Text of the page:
Editorial| Volume 5, ISSUE 4, P319, August 2019

Download started.


Getting Serious about Excessive Sleepiness

      Sleepiness is a very common patient complaint and is more widespread than previously thought, affecting as many as 20% - 30% of U.S. adults. Disorders of excessive sleepiness of central origin such as idiopathic hypersomnia and narcolepsy are much less prevalent but not uncommon. I suspect historical prevalence data underestimate the number of patients affected. Sadly, way too many patients with sleepiness do not discuss symptoms with their physician or do not recognize sleepiness as the cause of their fatigue, neurocognitive impairment, mood changes or even fatigue related accidents. The strong circadian drive for wakefulness supports daytime function and often disguises functional impairment. In other words, the patient can get by but is not normal. We have personal, family, community, and work obligations that siphon off our necessary hours of quality sleep. Living life constantly in a daze and suffering the attendant co-morbidities should not be the norm in our society, and yet it is. We need to put this issue on our radar and use the latest in sleep science to address it.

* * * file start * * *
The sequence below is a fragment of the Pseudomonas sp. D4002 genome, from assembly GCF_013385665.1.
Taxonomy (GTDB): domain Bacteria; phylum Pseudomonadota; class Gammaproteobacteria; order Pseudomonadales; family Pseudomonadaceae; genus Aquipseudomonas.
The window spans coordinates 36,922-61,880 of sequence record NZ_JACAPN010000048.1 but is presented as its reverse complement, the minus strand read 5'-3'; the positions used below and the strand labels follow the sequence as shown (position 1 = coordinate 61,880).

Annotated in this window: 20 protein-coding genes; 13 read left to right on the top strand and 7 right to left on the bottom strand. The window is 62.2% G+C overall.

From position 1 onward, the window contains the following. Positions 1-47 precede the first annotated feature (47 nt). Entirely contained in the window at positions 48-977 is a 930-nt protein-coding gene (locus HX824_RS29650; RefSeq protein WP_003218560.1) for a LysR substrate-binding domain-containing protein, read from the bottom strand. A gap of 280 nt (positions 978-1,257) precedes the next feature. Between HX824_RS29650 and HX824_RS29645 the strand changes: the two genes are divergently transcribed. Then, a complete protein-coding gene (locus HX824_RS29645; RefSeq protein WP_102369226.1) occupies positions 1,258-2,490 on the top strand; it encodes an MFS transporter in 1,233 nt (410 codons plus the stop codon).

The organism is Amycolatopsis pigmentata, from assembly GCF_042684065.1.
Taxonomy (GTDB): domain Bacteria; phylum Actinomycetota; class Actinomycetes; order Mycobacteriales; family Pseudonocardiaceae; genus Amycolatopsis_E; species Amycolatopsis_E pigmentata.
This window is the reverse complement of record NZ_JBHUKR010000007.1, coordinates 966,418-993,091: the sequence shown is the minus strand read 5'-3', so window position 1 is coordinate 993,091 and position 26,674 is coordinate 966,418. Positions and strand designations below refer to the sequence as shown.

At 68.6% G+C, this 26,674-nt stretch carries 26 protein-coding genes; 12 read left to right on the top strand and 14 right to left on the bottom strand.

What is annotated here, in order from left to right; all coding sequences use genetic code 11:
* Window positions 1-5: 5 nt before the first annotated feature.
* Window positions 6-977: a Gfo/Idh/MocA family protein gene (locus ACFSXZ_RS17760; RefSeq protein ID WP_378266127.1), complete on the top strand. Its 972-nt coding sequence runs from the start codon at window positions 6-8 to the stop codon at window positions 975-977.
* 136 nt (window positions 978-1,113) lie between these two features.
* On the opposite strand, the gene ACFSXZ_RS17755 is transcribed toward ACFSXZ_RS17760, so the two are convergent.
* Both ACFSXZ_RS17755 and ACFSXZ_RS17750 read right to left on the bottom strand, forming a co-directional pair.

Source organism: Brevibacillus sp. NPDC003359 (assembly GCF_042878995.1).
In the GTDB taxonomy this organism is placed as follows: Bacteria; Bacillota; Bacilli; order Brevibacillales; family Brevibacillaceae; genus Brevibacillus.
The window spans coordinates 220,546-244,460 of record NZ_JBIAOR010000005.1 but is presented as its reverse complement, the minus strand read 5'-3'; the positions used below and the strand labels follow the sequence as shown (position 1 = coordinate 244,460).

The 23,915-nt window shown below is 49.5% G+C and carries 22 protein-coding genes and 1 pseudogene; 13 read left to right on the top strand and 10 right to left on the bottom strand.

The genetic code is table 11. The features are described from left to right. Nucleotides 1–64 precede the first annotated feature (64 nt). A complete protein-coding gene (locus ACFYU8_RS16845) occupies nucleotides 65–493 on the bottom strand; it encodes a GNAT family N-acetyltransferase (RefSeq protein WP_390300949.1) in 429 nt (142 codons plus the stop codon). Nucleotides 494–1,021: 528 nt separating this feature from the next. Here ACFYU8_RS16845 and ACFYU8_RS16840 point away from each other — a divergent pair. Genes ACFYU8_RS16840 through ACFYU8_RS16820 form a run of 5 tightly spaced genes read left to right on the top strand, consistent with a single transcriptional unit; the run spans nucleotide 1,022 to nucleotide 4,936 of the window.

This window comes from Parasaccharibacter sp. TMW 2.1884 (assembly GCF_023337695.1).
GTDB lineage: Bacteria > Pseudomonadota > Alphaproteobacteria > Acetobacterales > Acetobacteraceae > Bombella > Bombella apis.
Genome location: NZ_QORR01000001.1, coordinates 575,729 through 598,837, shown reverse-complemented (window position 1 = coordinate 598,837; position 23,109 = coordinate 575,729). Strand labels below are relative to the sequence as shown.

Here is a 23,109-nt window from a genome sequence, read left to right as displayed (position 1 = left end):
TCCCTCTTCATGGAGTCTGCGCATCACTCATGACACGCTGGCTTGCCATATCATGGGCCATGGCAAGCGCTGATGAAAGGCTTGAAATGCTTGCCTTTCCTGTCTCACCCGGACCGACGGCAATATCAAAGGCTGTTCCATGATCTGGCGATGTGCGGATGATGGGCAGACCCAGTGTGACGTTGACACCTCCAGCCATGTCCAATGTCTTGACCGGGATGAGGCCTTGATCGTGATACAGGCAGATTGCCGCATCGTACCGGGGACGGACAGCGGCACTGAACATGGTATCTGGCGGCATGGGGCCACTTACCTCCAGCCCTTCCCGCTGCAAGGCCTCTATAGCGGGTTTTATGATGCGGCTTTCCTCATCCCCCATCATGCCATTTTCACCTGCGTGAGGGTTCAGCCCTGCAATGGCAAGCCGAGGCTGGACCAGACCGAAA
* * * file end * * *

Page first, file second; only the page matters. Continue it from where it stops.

To read this article in full you will need to make a payment

      Purchase one-time access:

      Academic & Personal: 24 hour online accessCorporate R&D Professionals: 24 hour online access
      One-time access price info
      • For academic or personal research use, select 'Academic and Personal'
      • For corporate R&D use, select 'Corporate R&D Professionals'


      Subscribe to Sleep Health: Journal of the National Sleep Foundation
      Already a print subscriber? Claim online access
      Already an online subscriber? Sign in
      Institutional Access: Sign in to ScienceDirect